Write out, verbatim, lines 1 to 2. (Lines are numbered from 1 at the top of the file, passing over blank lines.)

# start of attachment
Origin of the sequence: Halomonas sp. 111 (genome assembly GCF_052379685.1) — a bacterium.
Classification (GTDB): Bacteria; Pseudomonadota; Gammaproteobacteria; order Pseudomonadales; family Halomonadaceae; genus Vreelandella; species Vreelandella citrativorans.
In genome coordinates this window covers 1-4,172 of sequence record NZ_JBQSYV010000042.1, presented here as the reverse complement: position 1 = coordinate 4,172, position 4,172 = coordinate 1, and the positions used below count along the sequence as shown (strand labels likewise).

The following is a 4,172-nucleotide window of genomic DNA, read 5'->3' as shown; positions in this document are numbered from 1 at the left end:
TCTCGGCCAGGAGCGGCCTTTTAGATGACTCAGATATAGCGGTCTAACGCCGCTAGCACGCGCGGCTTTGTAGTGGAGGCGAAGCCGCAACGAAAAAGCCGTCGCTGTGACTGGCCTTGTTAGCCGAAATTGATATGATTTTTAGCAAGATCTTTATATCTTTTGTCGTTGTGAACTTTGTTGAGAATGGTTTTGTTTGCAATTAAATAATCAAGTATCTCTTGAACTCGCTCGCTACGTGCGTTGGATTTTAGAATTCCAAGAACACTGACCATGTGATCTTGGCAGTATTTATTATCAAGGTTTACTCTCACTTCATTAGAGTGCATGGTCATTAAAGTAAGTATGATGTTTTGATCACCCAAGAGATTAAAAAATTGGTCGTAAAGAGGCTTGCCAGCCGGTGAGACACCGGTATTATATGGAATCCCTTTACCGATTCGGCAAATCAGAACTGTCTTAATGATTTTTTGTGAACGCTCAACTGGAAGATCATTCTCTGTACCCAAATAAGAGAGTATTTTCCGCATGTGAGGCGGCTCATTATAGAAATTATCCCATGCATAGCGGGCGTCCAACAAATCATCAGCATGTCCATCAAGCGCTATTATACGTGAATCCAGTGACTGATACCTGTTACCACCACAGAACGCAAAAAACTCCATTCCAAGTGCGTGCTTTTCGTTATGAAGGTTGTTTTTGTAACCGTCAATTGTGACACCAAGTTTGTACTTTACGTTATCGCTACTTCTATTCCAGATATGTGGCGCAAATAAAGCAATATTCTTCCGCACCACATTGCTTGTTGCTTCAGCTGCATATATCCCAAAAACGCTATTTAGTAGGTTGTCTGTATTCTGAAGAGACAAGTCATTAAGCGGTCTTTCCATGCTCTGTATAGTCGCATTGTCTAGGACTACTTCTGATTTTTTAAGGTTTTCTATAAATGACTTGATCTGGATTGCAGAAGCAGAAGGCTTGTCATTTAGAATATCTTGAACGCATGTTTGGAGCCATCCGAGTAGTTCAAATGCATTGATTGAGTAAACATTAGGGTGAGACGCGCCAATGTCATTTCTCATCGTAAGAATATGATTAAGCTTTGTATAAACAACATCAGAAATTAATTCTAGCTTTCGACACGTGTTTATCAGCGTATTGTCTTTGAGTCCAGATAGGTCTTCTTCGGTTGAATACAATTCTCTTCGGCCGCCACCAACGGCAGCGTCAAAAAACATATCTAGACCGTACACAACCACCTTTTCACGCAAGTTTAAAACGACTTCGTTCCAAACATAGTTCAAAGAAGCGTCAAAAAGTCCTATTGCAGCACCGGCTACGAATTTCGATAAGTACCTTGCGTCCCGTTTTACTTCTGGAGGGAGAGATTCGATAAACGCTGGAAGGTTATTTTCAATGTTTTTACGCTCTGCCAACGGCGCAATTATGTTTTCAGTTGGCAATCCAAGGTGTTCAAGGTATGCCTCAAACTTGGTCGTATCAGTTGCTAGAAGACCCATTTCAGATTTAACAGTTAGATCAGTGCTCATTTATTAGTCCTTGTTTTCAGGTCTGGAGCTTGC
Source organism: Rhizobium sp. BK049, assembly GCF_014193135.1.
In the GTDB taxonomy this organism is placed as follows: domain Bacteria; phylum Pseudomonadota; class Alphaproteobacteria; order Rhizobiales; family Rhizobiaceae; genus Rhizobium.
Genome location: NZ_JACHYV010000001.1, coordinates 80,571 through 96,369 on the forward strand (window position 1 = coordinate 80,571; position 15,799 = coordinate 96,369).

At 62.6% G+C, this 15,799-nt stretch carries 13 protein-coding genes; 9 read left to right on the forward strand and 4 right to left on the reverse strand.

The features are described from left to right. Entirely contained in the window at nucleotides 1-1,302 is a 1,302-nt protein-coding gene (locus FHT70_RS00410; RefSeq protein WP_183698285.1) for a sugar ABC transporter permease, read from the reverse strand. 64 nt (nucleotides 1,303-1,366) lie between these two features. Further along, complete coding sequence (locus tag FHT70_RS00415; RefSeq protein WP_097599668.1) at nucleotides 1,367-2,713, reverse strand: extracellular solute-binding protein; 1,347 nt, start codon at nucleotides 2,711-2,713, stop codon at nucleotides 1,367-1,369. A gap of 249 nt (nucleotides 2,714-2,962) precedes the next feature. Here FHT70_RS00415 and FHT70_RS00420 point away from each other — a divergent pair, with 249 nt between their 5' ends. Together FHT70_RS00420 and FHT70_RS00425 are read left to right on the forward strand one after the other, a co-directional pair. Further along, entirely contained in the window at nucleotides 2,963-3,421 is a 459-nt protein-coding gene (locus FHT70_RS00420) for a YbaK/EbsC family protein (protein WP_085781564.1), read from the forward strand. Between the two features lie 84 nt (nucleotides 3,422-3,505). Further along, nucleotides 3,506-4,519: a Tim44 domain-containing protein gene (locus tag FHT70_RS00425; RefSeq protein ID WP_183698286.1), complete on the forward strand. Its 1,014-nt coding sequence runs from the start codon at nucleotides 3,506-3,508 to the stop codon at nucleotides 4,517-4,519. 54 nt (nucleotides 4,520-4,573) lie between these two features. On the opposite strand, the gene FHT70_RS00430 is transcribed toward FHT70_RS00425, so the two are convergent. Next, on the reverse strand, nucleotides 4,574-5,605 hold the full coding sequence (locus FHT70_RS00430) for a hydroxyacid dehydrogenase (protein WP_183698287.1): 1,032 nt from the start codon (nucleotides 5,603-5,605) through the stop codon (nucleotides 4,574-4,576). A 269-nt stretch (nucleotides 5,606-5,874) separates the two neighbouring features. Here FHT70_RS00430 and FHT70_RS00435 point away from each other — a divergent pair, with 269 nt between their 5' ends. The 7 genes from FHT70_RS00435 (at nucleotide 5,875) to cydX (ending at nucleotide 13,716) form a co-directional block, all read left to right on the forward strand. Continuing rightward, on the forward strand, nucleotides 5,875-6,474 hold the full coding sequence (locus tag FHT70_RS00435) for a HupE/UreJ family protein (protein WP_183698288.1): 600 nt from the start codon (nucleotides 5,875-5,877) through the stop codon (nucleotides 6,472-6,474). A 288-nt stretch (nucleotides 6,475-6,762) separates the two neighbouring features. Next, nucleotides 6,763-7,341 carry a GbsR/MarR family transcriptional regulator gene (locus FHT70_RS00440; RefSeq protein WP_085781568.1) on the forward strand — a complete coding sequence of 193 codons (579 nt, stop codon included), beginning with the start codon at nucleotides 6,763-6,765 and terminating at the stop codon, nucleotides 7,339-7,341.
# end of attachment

Origin of the sequence: Halomonas sp. 111 (genome assembly GCF_052379685.1) — a bacterium.
Classification (GTDB): Bacteria; Pseudomonadota; Gammaproteobacteria; order Pseudomonadales; family Halomonadaceae; genus Vreelandella; species Vreelandella citrativorans.